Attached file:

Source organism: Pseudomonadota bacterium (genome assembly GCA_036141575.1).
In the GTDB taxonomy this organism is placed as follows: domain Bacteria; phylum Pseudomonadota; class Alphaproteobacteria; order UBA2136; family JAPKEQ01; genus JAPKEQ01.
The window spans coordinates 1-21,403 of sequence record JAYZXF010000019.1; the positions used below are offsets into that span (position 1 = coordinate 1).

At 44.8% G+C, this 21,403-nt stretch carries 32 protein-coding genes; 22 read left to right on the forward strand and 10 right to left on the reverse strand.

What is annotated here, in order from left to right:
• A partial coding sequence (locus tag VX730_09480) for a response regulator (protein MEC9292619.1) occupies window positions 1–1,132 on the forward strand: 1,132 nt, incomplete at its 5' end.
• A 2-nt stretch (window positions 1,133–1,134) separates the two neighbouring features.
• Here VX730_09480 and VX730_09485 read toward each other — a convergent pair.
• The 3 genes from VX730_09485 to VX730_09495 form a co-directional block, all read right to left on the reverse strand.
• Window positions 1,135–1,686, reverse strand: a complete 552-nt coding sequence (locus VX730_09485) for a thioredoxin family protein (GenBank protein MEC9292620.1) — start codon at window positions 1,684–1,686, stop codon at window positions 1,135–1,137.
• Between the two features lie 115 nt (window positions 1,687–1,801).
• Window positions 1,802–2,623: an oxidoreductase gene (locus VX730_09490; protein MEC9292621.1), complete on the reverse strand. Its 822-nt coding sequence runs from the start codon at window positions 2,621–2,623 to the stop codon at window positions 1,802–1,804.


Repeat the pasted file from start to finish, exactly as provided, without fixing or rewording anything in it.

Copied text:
Source organism: Pseudomonadota bacterium (genome assembly GCA_036141575.1).
In the GTDB taxonomy this organism is placed as follows: domain Bacteria; phylum Pseudomonadota; class Alphaproteobacteria; order UBA2136; family JAPKEQ01; genus JAPKEQ01.
The window spans coordinates 1-21,403 of sequence record JAYZXF010000019.1; the positions used below are offsets into that span (position 1 = coordinate 1).

At 44.8% G+C, this 21,403-nt stretch carries 32 protein-coding genes; 22 read left to right on the forward strand and 10 right to left on the reverse strand.

What is annotated here, in order from left to right:
• A partial coding sequence (locus tag VX730_09480) for a response regulator (protein MEC9292619.1) occupies window positions 1–1,132 on the forward strand: 1,132 nt, incomplete at its 5' end.
• A 2-nt stretch (window positions 1,133–1,134) separates the two neighbouring features.
• Here VX730_09480 and VX730_09485 read toward each other — a convergent pair.
• The 3 genes from VX730_09485 to VX730_09495 form a co-directional block, all read right to left on the reverse strand.
• Window positions 1,135–1,686, reverse strand: a complete 552-nt coding sequence (locus VX730_09485) for a thioredoxin family protein (GenBank protein MEC9292620.1) — start codon at window positions 1,684–1,686, stop codon at window positions 1,135–1,137.
• Between the two features lie 115 nt (window positions 1,687–1,801).
• Window positions 1,802–2,623: an oxidoreductase gene (locus VX730_09490; protein MEC9292621.1), complete on the reverse strand. Its 822-nt coding sequence runs from the start codon at window positions 2,621–2,623 to the stop codon at window positions 1,802–1,804.